fellow denied the story; but on being asked to put his denial in writing, he quibbled and shirked the act; "upon which," says the Pilot, ingenuously, "Mr. O'Reilly gave him a sound thrashing and kicked him out of the editorial rooms. When Mr. —— speaks about the Pilot in future, people will understand his motive."
O'Reilly, ever a loyal Democrat, waged gallant war for his party's ticket in the presidential election of 1880. When the contest ended in the enemy's favor he took the defeat manfully, like the gladiator that he was, and acknowledged it in the next issue of his paper under the caption,
Well, we made a great fight. That is enough for honest Democrats. We fling no reproach on the victors. We wrestled, and have been thrown. Curs whine; we don't.
There is no decadence of Democratic health when a tremendous struggle has wavered long in the balance. The controversy of the campaign has been terrible; but it has been magnificent. Out of the seething vortex the country comes tired,—but cleansed. The victors breathe hard; they have had a lesson of fire. Centralization has not yet been killed—never will be killed till the Democrats elect their President; but Garfleld does not attempt the policy of Grant.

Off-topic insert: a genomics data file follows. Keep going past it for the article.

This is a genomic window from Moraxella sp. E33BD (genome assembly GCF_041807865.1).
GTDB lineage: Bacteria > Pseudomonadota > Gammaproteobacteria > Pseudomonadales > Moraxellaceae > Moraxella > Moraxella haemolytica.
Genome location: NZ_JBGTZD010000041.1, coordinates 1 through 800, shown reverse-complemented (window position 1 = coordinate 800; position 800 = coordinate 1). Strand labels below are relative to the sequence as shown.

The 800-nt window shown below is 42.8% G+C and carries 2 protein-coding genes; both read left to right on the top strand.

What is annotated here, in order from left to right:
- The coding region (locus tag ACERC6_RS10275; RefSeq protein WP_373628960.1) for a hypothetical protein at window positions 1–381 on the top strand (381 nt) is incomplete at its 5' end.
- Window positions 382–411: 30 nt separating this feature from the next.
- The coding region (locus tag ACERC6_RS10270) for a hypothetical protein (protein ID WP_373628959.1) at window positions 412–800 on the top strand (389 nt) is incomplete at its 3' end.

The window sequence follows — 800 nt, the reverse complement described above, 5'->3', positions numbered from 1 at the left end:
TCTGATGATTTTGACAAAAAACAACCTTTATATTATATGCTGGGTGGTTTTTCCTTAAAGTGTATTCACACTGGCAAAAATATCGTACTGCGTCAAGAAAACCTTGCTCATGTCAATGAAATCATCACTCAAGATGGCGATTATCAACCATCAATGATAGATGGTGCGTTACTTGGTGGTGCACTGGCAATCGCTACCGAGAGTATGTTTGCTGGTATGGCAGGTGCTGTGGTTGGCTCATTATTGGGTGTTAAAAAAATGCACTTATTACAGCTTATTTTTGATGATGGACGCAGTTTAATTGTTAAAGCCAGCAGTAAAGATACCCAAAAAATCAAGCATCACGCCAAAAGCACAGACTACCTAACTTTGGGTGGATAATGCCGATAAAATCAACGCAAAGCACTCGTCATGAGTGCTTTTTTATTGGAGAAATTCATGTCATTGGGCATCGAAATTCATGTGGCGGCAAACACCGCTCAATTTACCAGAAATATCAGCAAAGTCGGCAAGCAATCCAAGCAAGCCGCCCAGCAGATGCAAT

Great principles and parties are solidified and strengthened by defeat. Why has the Democratic party failed to carry the country? It is disgraceful to say that the national will has been decided by corruption. It certainly has been influenced by the rapacity and deliberate wickedness of the office-holding organization. But this must always be true of a national election. Outside of this are the people—and the people have elected Garfield.
And now, let us draw breath and return to business. The country is Republican for four years more; but it is safe. There is no room for wild exultation in the other camp. Every thew was strained before we were thrown. The victor respects the vanquished. We are all one people—just a leetle more than half on the other side this time.
But the grand old Democratic principles still live; and next time we wont be whipped.
And they were not.